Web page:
EECS Colloquium: Re-Configurable Exascale Computing
Wednesday, January 25, 4:00–5:00 pm, 306 Soda Hall (HP Auditorium), UC Berkeley
Steve Wallach, Chief Scientist and co-founder of Convey Computers, an adviser to Centerpoint Venture partners, Sevin-Rosen, and Interwest, and a consultant to the US DOE ASC (Advanced Scientific Computing) program at Los Alamos

HPC research is focused on achieving Exaflop/ExaOP performance by 2020. Unlike reaching a Petaflop, the general consensus is that vastly new programming paradigms, hardware architectures, interconnects will be needed (as well as new power plants). This presentation will be focused on increasing uni-processor performance and the role application specific heterogeneous computing and compilers play in evolving processor architecture.

Numerical Analysis of Linear and Nonlinear Eigenvalue Problems for Electronic Structure Calculations
Wednesday, January 25, 4:10–5:00 pm, 939 Evans Hall, UC Berkeley
Eric Cances and Yvon Maday, CERMICS and Paris VI

The numerical computation of the eigenvalues and eigenvectors of a self-adjoint operator on an infinite dimensional separable Hilbert space is a standard problem of numerical analysis and scientific computing, with a wide range of applications in science and engineering. Such problems are encountered in particular in mechanics (vibrations of elastic structures), electromagnetism and acoustics (resonant modes of cavities), and quantum mechanics (bound states of quantum systems).

Galerkin methods provide an efficient way to compute the discrete eigenvalues of a bounded-from-below self-adjoint operator A lying below the bottom of the essentialspectrum of A. On the other hand, Galerkin methods may fail to approximate discrete eigenvalues located in spectral gaps, that is between two points of the essential spectrum. In some cases, the Galerkin method cannot find some of the eigenvalues of A located in spectral gaps (lack of approximation); in other cases, the limit set of the spectrum of the Galerkin approximations of A contains points which do not belong to the spectrum of A (spectral pollution). Such problems arise in various applications, such as the numerical simulation of photonic crystals, of doped semiconductors, or of heavy atoms with relativistic models.

Another aspects of these problem is the large nonlinearity and the complexity that arise in the models derived from the Schrödinger model. The numerical analysis of these nonlinear eigenvalue problems makes it possible to understand the convergence behavior, when it works but also when and why the numerical algorithm lacks optimality. From this analysis corrections can be proposed and implemented.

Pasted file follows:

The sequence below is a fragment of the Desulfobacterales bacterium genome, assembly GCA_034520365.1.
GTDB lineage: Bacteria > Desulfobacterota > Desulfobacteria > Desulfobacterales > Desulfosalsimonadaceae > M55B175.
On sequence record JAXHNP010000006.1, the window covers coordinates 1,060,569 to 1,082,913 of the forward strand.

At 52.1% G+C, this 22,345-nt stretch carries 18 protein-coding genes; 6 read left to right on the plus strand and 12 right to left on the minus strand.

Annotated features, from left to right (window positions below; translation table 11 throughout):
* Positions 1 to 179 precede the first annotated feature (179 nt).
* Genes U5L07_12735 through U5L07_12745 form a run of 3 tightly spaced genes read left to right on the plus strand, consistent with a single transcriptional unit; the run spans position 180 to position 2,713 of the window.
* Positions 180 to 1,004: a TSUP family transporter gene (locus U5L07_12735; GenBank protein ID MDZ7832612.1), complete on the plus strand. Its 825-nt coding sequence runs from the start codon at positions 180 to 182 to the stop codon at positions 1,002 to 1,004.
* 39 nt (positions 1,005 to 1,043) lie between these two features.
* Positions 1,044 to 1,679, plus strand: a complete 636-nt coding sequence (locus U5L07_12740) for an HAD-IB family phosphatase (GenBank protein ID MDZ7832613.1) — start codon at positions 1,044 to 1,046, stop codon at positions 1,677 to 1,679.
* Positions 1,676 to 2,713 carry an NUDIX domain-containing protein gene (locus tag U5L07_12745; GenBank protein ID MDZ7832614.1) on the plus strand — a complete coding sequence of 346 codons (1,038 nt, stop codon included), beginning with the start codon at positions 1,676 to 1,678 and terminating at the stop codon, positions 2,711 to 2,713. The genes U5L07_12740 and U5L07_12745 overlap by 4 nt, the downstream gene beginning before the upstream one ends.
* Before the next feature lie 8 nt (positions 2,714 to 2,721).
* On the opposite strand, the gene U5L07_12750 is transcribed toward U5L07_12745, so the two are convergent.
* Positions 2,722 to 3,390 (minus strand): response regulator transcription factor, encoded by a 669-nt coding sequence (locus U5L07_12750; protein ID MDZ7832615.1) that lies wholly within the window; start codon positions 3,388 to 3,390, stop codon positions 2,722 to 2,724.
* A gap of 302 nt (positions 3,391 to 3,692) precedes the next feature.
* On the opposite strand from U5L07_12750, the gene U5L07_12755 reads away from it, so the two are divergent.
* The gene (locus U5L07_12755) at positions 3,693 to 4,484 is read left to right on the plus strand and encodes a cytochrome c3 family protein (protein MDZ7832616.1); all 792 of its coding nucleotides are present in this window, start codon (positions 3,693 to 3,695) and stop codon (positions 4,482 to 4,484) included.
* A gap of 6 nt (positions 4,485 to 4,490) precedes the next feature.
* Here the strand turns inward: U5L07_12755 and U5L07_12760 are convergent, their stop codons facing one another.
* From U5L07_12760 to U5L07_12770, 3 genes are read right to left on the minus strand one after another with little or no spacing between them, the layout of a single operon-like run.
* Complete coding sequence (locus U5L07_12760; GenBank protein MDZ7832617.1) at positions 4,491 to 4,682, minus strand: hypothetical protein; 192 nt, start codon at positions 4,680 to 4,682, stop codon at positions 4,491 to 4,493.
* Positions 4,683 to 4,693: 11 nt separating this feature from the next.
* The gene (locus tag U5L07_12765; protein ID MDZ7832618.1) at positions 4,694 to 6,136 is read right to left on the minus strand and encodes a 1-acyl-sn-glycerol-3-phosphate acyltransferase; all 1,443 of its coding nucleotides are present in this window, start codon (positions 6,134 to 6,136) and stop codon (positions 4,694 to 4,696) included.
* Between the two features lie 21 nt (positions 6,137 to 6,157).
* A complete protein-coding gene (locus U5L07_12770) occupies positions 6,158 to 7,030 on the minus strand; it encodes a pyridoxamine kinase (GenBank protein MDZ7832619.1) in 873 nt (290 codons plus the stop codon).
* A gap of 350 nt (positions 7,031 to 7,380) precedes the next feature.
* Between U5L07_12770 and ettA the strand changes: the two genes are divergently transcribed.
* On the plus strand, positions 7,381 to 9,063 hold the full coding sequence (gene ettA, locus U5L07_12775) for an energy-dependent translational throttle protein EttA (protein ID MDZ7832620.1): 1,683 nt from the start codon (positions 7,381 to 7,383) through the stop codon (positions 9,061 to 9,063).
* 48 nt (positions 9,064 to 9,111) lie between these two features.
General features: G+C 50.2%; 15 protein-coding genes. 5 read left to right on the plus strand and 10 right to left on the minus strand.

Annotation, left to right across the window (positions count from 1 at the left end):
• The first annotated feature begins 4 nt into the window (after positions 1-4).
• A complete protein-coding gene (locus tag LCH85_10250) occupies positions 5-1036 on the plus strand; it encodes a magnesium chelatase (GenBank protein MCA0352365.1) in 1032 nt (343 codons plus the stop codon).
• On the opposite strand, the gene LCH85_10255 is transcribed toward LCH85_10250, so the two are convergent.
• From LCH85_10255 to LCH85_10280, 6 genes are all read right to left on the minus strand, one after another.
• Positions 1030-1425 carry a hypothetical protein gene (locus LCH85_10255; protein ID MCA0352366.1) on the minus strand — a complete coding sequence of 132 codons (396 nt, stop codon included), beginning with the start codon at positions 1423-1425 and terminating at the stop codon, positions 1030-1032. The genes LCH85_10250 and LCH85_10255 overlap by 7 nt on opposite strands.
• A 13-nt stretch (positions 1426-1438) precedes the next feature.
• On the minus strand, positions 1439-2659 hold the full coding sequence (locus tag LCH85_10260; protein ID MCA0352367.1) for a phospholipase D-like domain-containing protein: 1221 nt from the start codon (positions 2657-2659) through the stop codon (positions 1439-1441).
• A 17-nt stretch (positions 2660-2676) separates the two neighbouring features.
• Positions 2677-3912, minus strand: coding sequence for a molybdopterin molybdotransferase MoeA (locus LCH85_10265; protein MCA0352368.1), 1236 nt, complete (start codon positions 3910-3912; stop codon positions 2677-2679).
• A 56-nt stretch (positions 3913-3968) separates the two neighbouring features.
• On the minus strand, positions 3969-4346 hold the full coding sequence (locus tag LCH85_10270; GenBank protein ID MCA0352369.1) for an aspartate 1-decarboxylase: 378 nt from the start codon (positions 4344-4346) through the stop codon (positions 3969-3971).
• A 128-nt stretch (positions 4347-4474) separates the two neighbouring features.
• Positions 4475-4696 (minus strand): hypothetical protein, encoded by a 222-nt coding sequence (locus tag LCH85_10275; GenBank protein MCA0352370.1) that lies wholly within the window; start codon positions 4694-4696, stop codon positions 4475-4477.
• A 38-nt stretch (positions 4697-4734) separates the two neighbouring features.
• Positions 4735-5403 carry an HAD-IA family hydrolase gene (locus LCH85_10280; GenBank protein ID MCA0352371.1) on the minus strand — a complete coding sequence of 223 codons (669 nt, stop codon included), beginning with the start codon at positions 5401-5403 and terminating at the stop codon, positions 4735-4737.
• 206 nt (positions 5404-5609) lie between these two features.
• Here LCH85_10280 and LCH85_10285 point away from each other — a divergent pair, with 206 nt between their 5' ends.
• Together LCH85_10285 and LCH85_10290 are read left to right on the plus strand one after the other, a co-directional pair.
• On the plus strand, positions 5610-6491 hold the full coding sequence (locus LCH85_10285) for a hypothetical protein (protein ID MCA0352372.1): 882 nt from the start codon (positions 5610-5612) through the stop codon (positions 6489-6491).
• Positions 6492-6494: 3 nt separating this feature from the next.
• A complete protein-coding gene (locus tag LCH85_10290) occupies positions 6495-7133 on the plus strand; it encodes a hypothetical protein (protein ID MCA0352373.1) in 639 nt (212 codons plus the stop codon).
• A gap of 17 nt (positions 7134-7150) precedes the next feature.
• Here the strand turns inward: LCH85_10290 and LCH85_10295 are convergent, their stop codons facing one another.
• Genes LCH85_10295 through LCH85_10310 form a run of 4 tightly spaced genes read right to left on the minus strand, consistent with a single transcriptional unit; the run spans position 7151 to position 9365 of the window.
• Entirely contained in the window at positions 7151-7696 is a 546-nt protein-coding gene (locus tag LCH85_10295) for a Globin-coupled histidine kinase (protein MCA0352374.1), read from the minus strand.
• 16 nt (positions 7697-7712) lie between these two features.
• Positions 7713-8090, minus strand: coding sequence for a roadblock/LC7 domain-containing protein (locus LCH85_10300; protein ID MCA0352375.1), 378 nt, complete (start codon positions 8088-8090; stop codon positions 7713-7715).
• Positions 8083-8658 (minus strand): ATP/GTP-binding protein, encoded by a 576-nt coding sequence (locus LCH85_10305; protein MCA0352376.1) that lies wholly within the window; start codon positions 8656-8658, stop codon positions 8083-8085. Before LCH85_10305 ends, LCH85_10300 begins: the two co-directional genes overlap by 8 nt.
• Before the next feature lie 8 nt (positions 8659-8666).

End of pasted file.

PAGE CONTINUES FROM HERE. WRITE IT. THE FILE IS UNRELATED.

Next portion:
We will present recent results on the numerical analysis of these problems, obtained in collaboration with Rachida Chakir (University Paris 6) and Virginie Ehrlacher (Ecole des Ponts and INRIA).

Design by Transformation — Application to Dense Linear Algebra Libraries
Thursday, January 26, 1:00–2:00 pm, 50F-1647
Robert van de Geijn, University of Texas at Austin

The FLAME project has yielded modern alternatives to LAPACK and related effort. An attractive feature of this work is the complete vertical integration of the entire software stack, starting with low level kernels that support the BLAS and finishing with a new distributed memory library, Elemental. In between are layers that target a single core, multicore, and multiGPU architectures. What this now enables is a new approach where libraries are viewed not as instantiations in code but instead as a repository of algorithms, knowledge about those algorithm, and knowledge about target architectures. Representations in code are then mechanically generated by a tool that performs optimizations for a given architecture by applying high-level transformations much like a human expert would. We discuss how this has been used to mechanically generate tens of thousands of different distributed memory implementations given a single sequential algorithm. By attaching cost functions to the component operations, a highly optimized implementation is chosen by the tool. The chosen optimization invariably matches or exceeds the performance of implementations by human experts. We call the underlying approach Design by Transformation (DxT).

Systems Challenges in Global Scale Map Rendering
Friday, January 27, 11:00 am–12:00 pm, 380 Soda Hall, UC Berkeley
Yatin Chawathe, Principal Software Engineer, Google

I will discuss the evolution of the Google Maps rendering infrastructure from a simple static rendering platform to an on-the-fly rendering infrastructure that is capable to handling hundreds of thousands of requests per second. This presentation will highlight the particular systems challenges with handling traffic at scale and keeping our maps fresh and up-to-date.



About Computing Sciences at Berkeley Lab

The Lawrence Berkeley National Laboratory (Berkeley Lab) Computing Sciences organization provides the computing and networking resources and expertise critical to advancing the Department of Energy's research missions: developing new energy sources, improving energy efficiency, developing new materials and increasing our understanding of ourselves, our world and our universe.

ESnet, the Energy Sciences Network, provides the high-bandwidth, reliable connections that link scientists at 40 DOE research sites to each other and to experimental facilities and supercomputing centers around the country. The National Energy Research Scientific Computing Center (NERSC) powers the discoveries of 6,000 scientists at national laboratories and universities, including those at Berkeley Lab's Computational Research Division (CRD). CRD conducts research and development in mathematical modeling and simulation, algorithm design, data storage, management and analysis, computer system architecture and high-performance software implementation. NERSC and ESnet are DOE Office of Science User Facilities.

Lawrence Berkeley National Laboratory addresses the world's most urgent scientific challenges by advancing sustainable energy, protecting human health, creating new materials, and revealing the origin and fate of the universe. Founded in 1931, Berkeley Lab's scientific expertise has been recognized with 13 Nobel prizes. The University of California manages Berkeley Lab for the DOE’s Office of Science.

DOE’s Office of Science is the single largest supporter of basic research in the physical sciences in the United States, and is working to address some of the most pressing challenges of our time. For more information, please visit science.energy.gov.